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  #22   Spotlight this post!  
Unread 06-22-2003, 02:24 PM
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I have a quick post about the transmission. I've seen it up close at the Indiana FIRST workshop and talked with team members about it (a student explained it to me). When I first saw the video showing the robot changing gears in motion I was quite amazed. I couldn't imagine how to design something to do that so effectively and as it turned out, the solution was simple, reliable, and cool. Nice job. If only we could build 'em like that .

P.S. Thanks for always sharing your designs!
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Unread 06-22-2003, 08:06 PM
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Quote:
Originally posted by generalbrando
Nice job. If only we could build 'em like that .
Generalbrando,

Don't sell yourself short, you can build them just like that. We took the design and modified it to use off the shelf gears from Martin Gears. The only parts that took time to machine were the hex driveshaft and dog/mates. These could be easily farmed out to a local machineshop as we did for a very, very low fee when the shop was told what they were for. The tranny has proved to be robust, and reliable. The 2003 modifications make it even smaller and lighter. There are also some other designs in the white pages for shifters
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  #24   Spotlight this post!  
Unread 06-22-2003, 09:45 PM
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LOL

Sorry to give the impression that we just couldn't duplicate their designs. It was actually a joke. During competition we redesigned our drive train over 7 times (no joke), putting us on the field with a new attempt each and every time. Note to self and all listening: never use bicycle sprockets! It wasn't my idea and there's no need to point fingers, so I'll leave it at that.

As for creating something like this drive train for our robot, we didn't have the tools or money needed, not to mention the fact that we decided not to use gears (next year may be very different). I know that seems odd, but the reason is simply that we couldn't contruct something that we were confident enough in to think it wouldn't get twisted and mess up the gears or gear boxes. We had trouble keeping our sprockets in relative alignment .

Anyway, thanks for your tip on getting something like this made cheap and easy.
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Unread 06-22-2003, 09:50 PM
sanddrag sanddrag is offline
back to school ;-)
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Quote:
Originally posted by Matt Reiland
These could be easily farmed out to a local machineshop as we did for a very, very low fee when the shop was told what they were for.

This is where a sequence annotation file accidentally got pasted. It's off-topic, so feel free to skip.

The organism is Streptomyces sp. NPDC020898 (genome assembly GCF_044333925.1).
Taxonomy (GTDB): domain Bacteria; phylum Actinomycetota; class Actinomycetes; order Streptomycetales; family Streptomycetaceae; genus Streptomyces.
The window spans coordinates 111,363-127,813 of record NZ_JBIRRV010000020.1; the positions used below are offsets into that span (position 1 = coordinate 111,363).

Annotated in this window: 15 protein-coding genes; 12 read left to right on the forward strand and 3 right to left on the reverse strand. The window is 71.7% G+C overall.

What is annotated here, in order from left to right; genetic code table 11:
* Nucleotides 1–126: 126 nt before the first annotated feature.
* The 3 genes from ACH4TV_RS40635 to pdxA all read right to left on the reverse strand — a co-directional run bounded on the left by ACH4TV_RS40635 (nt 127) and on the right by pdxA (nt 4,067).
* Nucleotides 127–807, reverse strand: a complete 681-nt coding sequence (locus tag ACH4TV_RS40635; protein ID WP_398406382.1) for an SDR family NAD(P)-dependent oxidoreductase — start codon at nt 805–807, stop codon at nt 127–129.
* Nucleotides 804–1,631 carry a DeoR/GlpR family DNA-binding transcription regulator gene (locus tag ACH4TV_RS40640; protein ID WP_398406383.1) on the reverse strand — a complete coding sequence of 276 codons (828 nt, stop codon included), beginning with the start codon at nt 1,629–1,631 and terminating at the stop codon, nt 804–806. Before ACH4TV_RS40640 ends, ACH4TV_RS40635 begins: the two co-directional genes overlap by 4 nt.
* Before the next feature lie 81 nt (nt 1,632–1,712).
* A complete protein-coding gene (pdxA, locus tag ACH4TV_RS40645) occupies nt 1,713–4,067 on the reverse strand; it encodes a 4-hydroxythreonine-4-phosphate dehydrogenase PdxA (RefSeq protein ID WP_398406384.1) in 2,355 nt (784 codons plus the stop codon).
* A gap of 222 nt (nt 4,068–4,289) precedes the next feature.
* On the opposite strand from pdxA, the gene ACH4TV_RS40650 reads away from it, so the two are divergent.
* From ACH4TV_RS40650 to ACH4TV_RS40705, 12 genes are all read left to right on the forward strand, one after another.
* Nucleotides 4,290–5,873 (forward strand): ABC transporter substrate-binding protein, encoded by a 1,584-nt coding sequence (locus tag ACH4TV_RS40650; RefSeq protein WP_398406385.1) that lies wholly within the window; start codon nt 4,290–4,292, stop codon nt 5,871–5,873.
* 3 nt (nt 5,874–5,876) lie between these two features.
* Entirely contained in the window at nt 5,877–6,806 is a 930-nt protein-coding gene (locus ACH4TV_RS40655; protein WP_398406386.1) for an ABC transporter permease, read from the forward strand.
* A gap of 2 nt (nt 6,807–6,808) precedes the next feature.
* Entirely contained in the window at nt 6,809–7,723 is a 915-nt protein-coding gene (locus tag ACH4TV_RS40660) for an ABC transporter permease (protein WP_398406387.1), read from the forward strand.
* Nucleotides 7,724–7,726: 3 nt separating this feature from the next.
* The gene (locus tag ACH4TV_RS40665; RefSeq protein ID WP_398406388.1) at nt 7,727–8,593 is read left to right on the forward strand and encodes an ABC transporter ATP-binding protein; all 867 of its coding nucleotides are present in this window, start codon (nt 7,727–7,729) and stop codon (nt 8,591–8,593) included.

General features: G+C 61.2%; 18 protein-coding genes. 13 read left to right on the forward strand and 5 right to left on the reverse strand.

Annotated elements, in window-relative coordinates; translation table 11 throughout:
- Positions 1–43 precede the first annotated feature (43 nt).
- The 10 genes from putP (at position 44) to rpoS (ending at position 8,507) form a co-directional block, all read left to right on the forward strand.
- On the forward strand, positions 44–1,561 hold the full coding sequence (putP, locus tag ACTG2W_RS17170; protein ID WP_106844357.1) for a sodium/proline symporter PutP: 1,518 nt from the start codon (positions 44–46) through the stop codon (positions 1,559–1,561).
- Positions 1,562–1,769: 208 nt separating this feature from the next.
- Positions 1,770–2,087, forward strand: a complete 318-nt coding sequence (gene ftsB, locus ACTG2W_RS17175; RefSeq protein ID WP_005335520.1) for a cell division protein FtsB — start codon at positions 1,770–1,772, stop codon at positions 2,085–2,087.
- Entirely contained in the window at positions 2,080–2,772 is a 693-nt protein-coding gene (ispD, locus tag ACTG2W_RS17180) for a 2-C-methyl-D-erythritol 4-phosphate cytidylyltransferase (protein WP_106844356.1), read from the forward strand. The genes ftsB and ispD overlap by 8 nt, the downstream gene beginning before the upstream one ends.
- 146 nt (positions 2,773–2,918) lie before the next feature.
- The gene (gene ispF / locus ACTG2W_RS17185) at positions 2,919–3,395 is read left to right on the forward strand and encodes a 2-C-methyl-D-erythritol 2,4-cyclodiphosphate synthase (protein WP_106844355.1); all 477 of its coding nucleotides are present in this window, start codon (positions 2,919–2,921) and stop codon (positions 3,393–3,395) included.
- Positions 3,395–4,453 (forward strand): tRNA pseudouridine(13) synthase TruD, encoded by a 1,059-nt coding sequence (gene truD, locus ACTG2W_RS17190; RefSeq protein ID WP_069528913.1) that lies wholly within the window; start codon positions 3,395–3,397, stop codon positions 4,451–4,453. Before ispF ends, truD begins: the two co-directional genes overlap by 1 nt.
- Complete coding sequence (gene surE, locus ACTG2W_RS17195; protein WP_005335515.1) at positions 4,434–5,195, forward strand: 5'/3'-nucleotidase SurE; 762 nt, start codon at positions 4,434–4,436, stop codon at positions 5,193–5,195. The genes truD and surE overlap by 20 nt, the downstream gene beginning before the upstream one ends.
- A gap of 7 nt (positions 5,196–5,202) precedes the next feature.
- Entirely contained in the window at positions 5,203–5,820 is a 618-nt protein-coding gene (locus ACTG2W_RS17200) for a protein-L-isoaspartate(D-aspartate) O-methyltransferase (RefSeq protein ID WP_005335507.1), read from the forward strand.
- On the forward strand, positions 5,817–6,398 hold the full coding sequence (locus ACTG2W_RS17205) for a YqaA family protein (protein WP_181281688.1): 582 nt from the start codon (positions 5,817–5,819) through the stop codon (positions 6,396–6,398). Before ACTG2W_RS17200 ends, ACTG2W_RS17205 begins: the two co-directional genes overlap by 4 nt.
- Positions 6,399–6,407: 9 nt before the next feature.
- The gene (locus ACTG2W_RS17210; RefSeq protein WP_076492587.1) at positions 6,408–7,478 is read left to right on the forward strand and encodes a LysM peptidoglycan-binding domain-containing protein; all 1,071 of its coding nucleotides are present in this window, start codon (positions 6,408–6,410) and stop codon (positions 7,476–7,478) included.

How low of a fee was it? Any numbers? We usually do our own machining so I have no idea how much anything like that would cost.
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Unread 06-23-2003, 02:14 AM
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Quote:
Originally posted on 5/22/03 by Matt Reiland

Tips/Tricks you ask:
8. Suggest using gear drive out of the gearbox, we were throwing chains at Buckeye until we made automatic chain guides for Buckeye.
Matt,

We had trouble with "throwing chains" also. Can you elaborate on your automatic chain guides?
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Unread 06-23-2003, 02:13 PM
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Doug,

I will get a picture but what we did after Buckeye was take off the sprockets and make some delrin (Actually it was my kitchen cutting board, some kind of plastic) rings that were bolted to each side of the sprocket, they had a steep chamfer at the top that pretty much forced the chain to ride back into the teeth on the sprocket. Unless the chain broke there was no way possible for the chain to derail. Worked perfectly for GLR (We Won!) and at Nationals. This proved to be the most reliable and easy solution to using chains yet. Even better than a tensioner.
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  #28   Spotlight this post!  
Unread 06-23-2003, 02:15 PM
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Quote:
Originally posted by sanddrag
How low of a fee was it? Any numbers? We usually do our own machining so I have no idea how much anything like that would cost.
The fees for the parts jobbed out were on the order of $40 per dog mates, and about $80 for the main dog or hex drive shaft. These are on the cheap side, but like I said make it clear to the shop what they are for, especially if they are light on work
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Unread 06-23-2003, 02:37 PM
sanddrag sanddrag is offline
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Matt,
What size chain did you use? I know 980 used #25. We used #35 with a four motor drive with less than perfect alignment. We threw a chain only once when we rammed a wall at full speed. (Oops! )

Our sprockets and chains took up a lot of weight this year. Would it be worthwhile downsizing to #25?
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Unread 06-23-2003, 03:01 PM
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Sanddrag, we used the smaller #25. We never had any problems as far as strength, only throwing the chains. I wouldn't use #35 for drive anymore, #25 was adequate and we had a ton of power this year in low gear with tank treads. By using the chain guides there were no drawbacks to #25 chains